Harsha V Patil1, Virendra C Patil2
1Department of Microbiology, Krishna Institute of Medical Sciences University, Satara, Maharashtra, India.
2Department of Medicine, Krishna Institute of Medical Sciences University, Satara, Maharashtra, India.
Background: Ventilator-associated pneumonia (VAP) is the most frequent Intensive Care Unit acquired infection. Aims: The aim is to determine the incidence, bacteriology and factors affecting VAP and to determine the multi-drug resistant (MDR) pathogens. Settings and Design: This was a prospective observational study conducted over a period of 1 year from April 1, 2011, to March 31, 2012. Materials and Methods: The patients fulfilling criteria of VAP were included in this study. Statistical Analysis: This was performed using SPSS trial version 11.0 software (SPSS Inc., Chicago, Illinois, USA) and the values of P< 0.05 were considered statistically significant. Results: Totally 74 (27.71%) patients were developed VAP. Of total 74 patients with VAP 53 (71.62%) were females and 21 (28.37%) were females (P < 0.0001). Total 13 (17.56%) patients had early-onset VAP and 61 (82.43%) had late-onset VAP (P < 0.0001). The overall incidence of VAP rate per 1000 ventilator days was 39.59. Total 126 bacterial isolates found in 74 patients with VAP. Predominant isolates were Gram-negative 52 (70.27%). Total 41 (55.40%) patients had polymicrobial VAP, and 33 (44.59%) had single isolate. Total 55 (43.65%) isolates were MDR organisms. Total 22 patients with VAP succumbed during treatment with overall case fatality rate of 29.72%. Of total 55 MDR isolates in VAP, 13 (26.63%) were Klebsiella spp., 11(20%) Pseudomonas aeruginosa, 14 (25.45%) Acinetobacter, 8 (14.54%) Escherichia coli, and 9 (16.36%) coagulase positive Staphylococcus aureus. Total 12 (21.41%) patients succumbed among MDR isolates. Conclusions: There was a high incidence of MDR pathogens in late-onset VAP. The Gram-negative organisms Klebsiella, Pseudomonas E. coli and Acinetobacter were the most commonly isolated organisms with high mortality rates.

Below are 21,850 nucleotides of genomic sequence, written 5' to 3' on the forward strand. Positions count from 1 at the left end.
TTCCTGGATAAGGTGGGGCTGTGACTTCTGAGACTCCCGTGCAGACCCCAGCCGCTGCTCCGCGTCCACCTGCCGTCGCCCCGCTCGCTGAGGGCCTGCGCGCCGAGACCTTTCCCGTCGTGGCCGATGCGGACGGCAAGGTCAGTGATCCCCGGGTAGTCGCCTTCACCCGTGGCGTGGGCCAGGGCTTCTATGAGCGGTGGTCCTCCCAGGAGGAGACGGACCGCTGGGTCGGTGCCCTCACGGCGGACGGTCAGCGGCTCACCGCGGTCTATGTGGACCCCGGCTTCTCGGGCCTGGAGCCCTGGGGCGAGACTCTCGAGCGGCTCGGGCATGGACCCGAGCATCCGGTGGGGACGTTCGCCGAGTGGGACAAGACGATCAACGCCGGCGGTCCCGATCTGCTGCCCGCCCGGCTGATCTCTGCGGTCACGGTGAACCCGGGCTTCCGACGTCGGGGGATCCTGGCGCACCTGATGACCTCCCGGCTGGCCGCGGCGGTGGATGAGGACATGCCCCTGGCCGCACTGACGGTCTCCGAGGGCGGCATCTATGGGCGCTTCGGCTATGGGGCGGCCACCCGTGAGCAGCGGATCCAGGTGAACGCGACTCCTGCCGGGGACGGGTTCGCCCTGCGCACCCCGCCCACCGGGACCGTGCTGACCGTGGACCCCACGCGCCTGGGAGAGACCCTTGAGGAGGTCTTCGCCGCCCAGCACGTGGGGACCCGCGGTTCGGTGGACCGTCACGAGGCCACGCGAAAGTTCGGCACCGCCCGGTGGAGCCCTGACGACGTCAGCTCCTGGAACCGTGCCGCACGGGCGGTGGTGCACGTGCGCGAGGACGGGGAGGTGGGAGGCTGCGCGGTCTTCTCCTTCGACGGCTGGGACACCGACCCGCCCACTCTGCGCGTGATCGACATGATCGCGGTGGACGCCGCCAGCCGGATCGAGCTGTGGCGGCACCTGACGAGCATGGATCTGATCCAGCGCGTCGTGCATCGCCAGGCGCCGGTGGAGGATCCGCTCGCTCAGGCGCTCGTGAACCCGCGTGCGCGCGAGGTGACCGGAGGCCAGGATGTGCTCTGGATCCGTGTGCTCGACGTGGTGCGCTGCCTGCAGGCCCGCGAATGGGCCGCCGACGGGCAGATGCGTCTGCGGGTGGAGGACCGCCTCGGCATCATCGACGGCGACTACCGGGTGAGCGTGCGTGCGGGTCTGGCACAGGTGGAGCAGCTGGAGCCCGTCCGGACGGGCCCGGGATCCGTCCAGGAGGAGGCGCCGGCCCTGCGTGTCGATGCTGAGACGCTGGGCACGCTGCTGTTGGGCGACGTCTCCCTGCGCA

Keywords: Bacteriology, Intensive Care Unit, multi-drug resistant organisms, poly-microbial, ventilator-associated pneumonia.